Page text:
Map Quest: How to find Philadelphia's solidarity economy

story by Samantha Drake Any doubt that the Philadelphia region has a thriving alternative economy, complete with cooperatives of all kinds, can be answered by a look at the map created by Craig Borowiak, political science professor at Haverford College.  

The Philadelphia Mapping Project illustrates the evolving “solidarity economy,” which, according to Borowiak, includes “economic activities that prioritize relationships of reciprocity, democratic participation and community needs.” Perhaps the most prominent co-op in the region is Weavers Way Co-op, with locations in Chestnut Hill and Mount Airy and more than 4,900 member households. But Weavers Way isn’t alone. Philadelphia has dozens of childcare and preschool co-ops, artist co-ops, community development organizations, community land trusts, community gardens, credit unions, food co-ops, housing co-ops and other organizations.

The map was created using Google Maps and Google Earth software, but Borowiak hopes to shift to an open-source platform to allow community input. Efforts are also underway to make the map more interactive, allowing organizations to get directly involved and make the map searchable. The map is intended to help consumers find solidarity economy producers, create supply chains and spur social networking.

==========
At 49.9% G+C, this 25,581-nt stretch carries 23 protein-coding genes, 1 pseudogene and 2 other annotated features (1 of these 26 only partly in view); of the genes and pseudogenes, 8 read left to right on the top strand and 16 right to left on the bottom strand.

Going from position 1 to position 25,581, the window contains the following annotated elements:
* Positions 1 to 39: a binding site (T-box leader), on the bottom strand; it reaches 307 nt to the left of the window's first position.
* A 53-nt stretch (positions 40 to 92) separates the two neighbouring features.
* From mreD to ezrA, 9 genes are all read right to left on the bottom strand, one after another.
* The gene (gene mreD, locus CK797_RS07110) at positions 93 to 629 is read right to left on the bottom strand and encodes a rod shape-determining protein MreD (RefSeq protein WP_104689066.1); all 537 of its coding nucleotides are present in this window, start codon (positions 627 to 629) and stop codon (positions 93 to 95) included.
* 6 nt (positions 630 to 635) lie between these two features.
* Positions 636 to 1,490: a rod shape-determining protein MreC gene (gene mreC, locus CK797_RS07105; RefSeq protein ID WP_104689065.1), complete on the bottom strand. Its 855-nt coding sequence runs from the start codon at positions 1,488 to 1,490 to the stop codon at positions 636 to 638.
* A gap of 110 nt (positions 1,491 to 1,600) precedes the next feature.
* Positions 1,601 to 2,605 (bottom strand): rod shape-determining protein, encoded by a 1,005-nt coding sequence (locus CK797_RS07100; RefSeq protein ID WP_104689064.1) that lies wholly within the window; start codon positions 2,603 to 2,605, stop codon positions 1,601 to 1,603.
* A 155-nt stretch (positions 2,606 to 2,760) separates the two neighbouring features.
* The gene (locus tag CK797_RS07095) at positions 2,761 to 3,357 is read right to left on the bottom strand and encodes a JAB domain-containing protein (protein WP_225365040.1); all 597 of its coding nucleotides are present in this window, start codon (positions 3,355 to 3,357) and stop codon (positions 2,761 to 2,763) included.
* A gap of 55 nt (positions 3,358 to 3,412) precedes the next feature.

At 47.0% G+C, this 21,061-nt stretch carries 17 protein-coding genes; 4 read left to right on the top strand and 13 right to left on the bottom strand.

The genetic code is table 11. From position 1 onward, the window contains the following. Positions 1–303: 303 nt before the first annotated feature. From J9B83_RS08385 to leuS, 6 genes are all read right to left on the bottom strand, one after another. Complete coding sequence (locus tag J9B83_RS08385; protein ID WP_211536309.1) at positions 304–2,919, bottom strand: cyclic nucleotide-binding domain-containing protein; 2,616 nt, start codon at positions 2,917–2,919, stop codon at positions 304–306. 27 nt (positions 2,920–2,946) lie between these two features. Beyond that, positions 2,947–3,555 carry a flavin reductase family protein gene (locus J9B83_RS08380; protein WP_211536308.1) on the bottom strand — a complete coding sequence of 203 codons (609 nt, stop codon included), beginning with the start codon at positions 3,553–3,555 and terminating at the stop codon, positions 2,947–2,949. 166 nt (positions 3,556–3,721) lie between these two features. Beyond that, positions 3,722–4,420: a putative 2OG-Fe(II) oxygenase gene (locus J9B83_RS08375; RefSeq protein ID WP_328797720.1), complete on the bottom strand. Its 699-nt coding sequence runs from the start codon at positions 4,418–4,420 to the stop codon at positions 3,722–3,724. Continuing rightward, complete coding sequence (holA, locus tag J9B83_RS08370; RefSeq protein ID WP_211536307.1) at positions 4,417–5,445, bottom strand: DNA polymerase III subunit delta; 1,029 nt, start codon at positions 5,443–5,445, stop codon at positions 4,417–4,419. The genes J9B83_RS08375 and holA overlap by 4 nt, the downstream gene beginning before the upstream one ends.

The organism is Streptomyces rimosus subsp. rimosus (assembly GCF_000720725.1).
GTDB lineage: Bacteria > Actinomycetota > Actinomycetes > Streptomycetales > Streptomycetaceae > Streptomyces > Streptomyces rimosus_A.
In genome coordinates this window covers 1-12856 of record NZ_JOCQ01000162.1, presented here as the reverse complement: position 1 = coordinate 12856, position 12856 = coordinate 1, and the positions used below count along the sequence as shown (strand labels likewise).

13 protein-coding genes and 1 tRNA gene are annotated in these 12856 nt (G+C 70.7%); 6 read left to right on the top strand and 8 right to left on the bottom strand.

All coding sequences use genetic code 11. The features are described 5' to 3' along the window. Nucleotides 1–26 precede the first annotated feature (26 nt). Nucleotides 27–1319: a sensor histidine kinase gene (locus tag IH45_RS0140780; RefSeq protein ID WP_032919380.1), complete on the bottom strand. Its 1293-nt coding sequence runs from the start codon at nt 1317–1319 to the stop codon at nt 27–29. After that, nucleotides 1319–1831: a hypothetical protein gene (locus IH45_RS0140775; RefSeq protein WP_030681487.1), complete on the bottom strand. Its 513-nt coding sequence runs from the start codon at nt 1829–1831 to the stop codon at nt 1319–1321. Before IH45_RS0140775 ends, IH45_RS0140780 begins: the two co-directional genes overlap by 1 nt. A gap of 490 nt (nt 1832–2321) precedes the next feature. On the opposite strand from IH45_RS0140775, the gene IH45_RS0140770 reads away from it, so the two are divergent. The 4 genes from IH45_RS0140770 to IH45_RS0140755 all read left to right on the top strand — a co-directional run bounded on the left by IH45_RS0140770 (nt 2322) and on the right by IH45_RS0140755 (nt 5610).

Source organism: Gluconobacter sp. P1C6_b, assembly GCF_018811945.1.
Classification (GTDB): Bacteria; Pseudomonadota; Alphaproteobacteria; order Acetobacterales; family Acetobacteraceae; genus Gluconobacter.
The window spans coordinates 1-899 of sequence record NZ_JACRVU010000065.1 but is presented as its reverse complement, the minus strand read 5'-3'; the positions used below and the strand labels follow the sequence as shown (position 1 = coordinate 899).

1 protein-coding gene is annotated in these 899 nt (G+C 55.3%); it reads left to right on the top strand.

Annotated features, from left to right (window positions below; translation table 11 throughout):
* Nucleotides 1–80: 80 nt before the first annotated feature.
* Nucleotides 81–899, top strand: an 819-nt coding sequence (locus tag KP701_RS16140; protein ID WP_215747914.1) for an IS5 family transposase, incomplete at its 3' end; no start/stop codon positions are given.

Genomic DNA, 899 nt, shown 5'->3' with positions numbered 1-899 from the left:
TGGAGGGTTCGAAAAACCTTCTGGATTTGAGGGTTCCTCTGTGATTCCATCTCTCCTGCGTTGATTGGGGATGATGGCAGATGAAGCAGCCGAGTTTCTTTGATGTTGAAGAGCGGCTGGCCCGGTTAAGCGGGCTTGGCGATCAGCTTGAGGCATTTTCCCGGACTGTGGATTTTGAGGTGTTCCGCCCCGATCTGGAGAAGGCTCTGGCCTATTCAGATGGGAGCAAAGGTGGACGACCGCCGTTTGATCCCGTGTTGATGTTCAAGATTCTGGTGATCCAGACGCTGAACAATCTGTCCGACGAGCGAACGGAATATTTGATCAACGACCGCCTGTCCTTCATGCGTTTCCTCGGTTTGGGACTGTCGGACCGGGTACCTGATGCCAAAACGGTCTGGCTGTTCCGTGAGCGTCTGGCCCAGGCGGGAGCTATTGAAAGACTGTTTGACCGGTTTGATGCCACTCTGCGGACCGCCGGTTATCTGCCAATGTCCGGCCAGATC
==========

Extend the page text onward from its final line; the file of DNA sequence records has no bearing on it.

The map’s web page went live in September 2010 with the help of Cameron Scherer, a 2011 political science graduate of Haverford, and since then has become a resource for researchers, academics and local governments. Borowiak launched the project primarily to raise awareness of alternative economies that exist largely under the radar. “I was surprised by how many activities fit in our parameters,” he says. “There is a lot going on.”

Learn more about the solidarity economy project and view the interactive map at haverford.edu/politicalscience/solidarityeconomy/mapping/philadelphia.php.